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Author: savemalaysia   |   Latest post: Sun, 7 Mar 2021, 6:53 PM


Digital gap blocks quality education — Mohamad Ika Danial ‘Abdullah

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JANUARY 25 — January 20, 2021 is a historic date for all students and educators in the country who first attended the teaching and learning session from home (PdPR). However, it turns out that not all students enjoy the same technological facilities to attend classes online comfortably and effectively.

The ugly reality we must accept is that not all students can afford access to good digital education especially those who come from low-income families and below the poverty line. Moreover, the unemployment factor for some parents has also further reduced their ability to supply good equipment to children in this era of digital education. There are even children who have to share the same gadget with their parents.

Apart from socio-economic factors, geographical factors also contribute to the increasing digital divide in Malaysia. This is said because there are still many rural areas in Malaysia that have not yet received good and strong internet connectivity. This problem will definitely limit the ability of students to attend PdPR sessions smoothly and thus challenge the effectiveness of PdPR in creating equality in education.

Last year, a survey on the digital divide was conducted by a group of female academics from the Department of Political Science, International Islamic University Malaysia. Of the total 738 respondents, 69 per cent agreed that there is a significant digital divide between urban and rural areas. Furthermore, the survey also reported that 76 per cent of respondents believe in the digital divide between rich and poor.

The digital divide among students is a serious issue

In fact, the issue of the digital divide between urban and rural as well as between rich and poor is not something new in Malaysia. Prior to the Covid-19 pandemic, this issue did not get widespread coverage although there are many research papers that have been written because we were already comfortable with the conventional PdP systems. Unfortunately, the unprecedented Covid-19 pandemic has forced digital education to be fully implemented to ensure that students do not leave behind in the academic field.

In this precarious situation, digital education is no longer a desire but a necessity for the survival of national education. In the excitement of the government, especially the Ministry of Education Malaysia (MOE) to enforce digital education in the country, the government should ensure in advance that every student has equal access to attend PdPR sessions. This includes the provision of electronic devices and good internet access in the student residence. It should also be emphasised that there are also educators who have similar problems that also need attention.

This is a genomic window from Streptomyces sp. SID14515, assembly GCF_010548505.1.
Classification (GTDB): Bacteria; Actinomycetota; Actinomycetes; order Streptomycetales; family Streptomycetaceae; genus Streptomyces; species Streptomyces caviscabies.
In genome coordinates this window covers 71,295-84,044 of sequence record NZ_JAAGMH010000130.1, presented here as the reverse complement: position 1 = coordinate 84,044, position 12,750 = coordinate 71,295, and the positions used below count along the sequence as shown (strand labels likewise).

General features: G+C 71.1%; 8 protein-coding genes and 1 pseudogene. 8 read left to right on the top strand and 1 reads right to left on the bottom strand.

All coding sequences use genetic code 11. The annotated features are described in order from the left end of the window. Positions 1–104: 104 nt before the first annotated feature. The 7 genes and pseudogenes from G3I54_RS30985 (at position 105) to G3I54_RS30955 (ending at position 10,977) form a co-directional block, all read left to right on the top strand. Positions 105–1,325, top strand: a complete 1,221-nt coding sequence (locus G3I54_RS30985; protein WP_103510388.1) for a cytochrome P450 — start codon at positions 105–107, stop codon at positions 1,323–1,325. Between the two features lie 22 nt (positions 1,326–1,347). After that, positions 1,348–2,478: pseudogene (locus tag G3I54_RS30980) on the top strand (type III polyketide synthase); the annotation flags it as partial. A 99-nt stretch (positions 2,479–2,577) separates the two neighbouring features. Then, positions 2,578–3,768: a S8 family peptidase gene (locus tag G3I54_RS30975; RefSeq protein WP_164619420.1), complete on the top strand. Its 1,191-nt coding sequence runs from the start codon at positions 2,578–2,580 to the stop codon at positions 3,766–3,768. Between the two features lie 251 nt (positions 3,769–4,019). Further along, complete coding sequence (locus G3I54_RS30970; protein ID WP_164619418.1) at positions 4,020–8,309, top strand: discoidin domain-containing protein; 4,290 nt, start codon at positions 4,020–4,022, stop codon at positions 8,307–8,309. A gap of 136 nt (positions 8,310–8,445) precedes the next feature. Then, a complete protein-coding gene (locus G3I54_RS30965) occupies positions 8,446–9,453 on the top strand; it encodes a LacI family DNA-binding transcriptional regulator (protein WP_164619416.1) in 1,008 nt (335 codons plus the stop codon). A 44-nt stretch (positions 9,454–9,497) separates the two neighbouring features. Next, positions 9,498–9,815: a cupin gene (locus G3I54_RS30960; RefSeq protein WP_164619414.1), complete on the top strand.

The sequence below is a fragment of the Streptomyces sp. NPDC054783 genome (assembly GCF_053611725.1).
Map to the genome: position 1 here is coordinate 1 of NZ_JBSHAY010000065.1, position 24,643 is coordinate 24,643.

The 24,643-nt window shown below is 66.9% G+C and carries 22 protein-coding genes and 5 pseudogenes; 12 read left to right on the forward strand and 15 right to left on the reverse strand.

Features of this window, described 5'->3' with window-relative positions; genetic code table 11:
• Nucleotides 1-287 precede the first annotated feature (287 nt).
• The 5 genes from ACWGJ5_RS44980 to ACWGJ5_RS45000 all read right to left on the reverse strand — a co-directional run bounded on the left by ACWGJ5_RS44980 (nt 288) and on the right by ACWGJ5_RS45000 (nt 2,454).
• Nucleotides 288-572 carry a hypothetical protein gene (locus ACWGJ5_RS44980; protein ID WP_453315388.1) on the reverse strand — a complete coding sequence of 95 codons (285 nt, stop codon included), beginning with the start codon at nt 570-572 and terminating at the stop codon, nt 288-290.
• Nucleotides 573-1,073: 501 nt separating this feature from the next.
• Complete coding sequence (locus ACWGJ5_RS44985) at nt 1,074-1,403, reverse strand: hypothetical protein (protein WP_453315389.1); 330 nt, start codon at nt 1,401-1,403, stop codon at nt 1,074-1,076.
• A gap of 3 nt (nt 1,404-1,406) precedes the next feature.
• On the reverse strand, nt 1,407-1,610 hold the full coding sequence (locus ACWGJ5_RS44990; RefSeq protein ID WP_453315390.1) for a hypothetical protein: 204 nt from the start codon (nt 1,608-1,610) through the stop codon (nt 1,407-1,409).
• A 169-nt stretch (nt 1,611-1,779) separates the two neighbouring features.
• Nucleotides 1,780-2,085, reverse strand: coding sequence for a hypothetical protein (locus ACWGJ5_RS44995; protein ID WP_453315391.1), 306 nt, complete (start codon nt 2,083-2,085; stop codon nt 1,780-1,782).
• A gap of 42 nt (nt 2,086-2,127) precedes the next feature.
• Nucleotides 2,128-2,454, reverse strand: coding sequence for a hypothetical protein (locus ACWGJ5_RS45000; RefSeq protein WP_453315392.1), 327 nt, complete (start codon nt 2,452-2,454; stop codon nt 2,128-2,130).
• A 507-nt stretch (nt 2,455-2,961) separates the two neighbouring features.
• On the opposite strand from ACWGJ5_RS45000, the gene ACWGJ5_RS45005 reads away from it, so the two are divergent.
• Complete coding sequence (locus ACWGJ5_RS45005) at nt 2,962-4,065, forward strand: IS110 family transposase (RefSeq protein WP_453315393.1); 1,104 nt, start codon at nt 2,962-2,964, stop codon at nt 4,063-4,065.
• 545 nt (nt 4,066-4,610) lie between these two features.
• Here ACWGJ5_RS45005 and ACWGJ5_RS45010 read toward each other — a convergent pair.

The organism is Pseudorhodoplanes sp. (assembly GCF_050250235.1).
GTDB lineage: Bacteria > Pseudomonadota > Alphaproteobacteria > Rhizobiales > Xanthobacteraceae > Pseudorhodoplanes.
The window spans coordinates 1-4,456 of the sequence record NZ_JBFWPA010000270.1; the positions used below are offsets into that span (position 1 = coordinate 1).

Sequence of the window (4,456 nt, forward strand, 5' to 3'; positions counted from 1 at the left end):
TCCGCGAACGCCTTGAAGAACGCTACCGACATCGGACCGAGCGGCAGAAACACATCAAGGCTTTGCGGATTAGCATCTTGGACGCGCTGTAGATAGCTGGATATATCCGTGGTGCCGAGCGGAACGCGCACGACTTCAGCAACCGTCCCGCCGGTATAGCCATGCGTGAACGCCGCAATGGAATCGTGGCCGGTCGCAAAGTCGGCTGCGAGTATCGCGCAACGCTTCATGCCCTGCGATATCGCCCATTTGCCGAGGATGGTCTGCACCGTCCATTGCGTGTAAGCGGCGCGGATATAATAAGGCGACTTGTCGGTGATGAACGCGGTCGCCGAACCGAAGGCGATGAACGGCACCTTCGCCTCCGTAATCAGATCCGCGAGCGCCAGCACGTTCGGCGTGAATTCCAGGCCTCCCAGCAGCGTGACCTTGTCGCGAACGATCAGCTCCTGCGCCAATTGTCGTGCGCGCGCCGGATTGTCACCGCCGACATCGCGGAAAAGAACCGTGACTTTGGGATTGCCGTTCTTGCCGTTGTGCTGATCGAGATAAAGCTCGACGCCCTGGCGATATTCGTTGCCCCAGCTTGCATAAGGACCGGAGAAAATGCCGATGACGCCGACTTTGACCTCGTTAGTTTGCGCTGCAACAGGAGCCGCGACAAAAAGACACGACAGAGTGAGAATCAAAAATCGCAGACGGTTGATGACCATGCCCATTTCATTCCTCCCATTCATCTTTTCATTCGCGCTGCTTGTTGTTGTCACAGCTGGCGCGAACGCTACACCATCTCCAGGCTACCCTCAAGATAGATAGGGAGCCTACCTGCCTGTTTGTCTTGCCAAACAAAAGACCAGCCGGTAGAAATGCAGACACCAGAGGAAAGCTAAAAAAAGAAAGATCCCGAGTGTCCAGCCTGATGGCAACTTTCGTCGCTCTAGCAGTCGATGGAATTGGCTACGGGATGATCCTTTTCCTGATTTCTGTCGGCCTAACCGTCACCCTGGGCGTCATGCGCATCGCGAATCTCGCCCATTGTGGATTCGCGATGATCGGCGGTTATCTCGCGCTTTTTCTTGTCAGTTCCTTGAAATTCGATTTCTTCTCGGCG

This goal can be realised with the establishment of a special committee in each State Education Department or District Education Office to collect statistics and monitor the needs of students from time to time. This committee can function by providing a direct report to the MOE on special necessities that should be given to students in need in the district or state.

What else can be done?

Through social media, many parents hope that the Education TV show that is being conducted by the MOE can further expand its network. Malaysian Excellent Teachers are also expected to be able to offer their services to teach through Education TV so that students can be provided with exam answering tips.

This effort is believed to fulfil the needs of students, especially those who cannot afford to own electronic devices such as laptops and smartphones. In addition, Education TV can also be benefited for students who live in areas that do not have a satisfactory internet network.

Khazanah Research Institute Research Advisor, Prof Jomo Kwame Sundaram also opined that the government should utilise existing resources instead of focusing on a system whose access is not owned by all students or families in Malaysia. In the meantime, the MOE needs to further strengthen cooperation with the private sector, especially telecommunication companies to meet the digital needs among students in Malaysia.

We should praise the actions that have been and are being carried out by various parties to help students. For example, Ustaz Ebit Lew recently offered to help students in need by giving out free Samsung tablets. In addition, Member of Parliament for Muar, YB Syed Saddiq Syed Abdul Rahman who also raised funds to ensure that every family in the district has a laptop. Indeed, efforts to bridge the digital gap require synergy from all layers of society, including governments, politicians and non-governmental organisations. We should not wait until an issue becomes viral, only then action will be taken.

Among other things that need to be considered by the government include curriculum restructuring, development of special modules for special education students and students below the poverty line, as well as psychological support and training for educators. Education is indeed for all. All students and children in Malaysia are entitled to equal access to quality education in the country. Although the proverb of “where there is a will, there is a way” is true, but we also need to ensure that all students are able to walk together on a fair and equal path.

* This is the personal opinion of the writer or publication and does not necessarily represent the views of Malay Mail.



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